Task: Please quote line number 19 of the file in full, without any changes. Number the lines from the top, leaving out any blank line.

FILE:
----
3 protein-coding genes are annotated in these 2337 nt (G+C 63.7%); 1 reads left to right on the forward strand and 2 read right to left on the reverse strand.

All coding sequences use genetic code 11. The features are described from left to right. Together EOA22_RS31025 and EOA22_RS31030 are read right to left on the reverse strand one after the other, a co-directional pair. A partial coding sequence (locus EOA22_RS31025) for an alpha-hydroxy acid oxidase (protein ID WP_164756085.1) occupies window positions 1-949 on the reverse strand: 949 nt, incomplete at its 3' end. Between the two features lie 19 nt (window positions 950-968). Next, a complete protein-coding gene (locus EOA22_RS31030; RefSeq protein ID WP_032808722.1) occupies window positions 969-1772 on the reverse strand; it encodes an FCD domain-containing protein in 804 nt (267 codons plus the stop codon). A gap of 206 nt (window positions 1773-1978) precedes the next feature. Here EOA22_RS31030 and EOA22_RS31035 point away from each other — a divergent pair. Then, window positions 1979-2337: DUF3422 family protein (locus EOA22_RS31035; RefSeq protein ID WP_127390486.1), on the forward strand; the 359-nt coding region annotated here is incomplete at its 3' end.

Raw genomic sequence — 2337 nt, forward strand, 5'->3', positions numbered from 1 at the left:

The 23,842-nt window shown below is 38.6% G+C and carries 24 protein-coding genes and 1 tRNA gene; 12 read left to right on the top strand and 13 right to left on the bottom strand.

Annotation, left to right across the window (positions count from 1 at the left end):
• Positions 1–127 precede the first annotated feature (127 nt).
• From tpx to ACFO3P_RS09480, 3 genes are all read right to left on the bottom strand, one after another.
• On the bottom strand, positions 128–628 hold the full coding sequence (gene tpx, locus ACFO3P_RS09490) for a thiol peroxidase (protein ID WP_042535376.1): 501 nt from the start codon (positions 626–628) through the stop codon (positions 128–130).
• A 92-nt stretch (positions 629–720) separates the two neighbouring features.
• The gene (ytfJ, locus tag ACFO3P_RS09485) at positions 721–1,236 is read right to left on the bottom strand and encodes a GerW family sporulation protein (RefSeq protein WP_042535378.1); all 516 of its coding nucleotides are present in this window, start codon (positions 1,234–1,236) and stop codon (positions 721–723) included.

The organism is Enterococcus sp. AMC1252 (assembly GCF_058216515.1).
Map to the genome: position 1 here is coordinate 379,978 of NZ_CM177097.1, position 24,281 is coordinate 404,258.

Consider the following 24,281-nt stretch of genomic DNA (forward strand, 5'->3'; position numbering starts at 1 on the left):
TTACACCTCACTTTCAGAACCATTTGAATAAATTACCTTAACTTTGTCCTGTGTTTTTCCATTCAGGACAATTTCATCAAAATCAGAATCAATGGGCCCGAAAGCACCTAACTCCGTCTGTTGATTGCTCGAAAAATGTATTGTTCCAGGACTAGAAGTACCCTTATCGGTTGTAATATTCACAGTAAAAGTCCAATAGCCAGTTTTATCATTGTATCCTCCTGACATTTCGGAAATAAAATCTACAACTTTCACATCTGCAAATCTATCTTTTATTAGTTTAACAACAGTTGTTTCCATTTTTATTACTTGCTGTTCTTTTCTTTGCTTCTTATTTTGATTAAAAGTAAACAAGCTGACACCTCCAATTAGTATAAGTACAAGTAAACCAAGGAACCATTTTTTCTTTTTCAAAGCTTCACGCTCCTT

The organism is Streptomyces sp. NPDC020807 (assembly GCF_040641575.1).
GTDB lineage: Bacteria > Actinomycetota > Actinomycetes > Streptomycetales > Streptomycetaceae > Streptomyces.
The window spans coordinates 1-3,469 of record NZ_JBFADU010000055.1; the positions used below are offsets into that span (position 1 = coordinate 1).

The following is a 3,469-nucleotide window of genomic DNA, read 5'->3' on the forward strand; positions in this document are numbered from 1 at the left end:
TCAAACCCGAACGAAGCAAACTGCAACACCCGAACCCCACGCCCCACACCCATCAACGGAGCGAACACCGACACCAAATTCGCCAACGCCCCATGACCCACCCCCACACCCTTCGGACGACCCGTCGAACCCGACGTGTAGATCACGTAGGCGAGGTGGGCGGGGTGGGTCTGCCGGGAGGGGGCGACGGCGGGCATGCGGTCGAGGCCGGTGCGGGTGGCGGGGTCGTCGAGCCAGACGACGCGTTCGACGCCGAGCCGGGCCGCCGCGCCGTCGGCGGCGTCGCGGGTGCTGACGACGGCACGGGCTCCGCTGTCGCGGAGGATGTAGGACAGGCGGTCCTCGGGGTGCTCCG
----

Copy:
TCAAACCCGAACGAAGCAAACTGCAACACCCGAACCCCACGCCCCACACCCATCAACGGAGCGAACACCGACACCAAATTCGCCAACGCCCCATGACCCACCCCCACACCCTTCGGACGACCCGTCGAACCCGACGTGTAGATCACGTAGGCGAGGTGGGCGGGGTGGGTCTGCCGGGAGGGGGCGACGGCGGGCATGCGGTCGAGGCCGGTGCGGGTGGCGGGGTCGTCGAGCCAGACGACGCGTTCGACGCCGAGCCGGGCCGCCGCGCCGTCGGCGGCGTCGCGGGTGCTGACGACGGCACGGGCTCCGCTGTCGCGGAGGATGTAGGACAGGCGGTCCTCGGGGTGCTCCG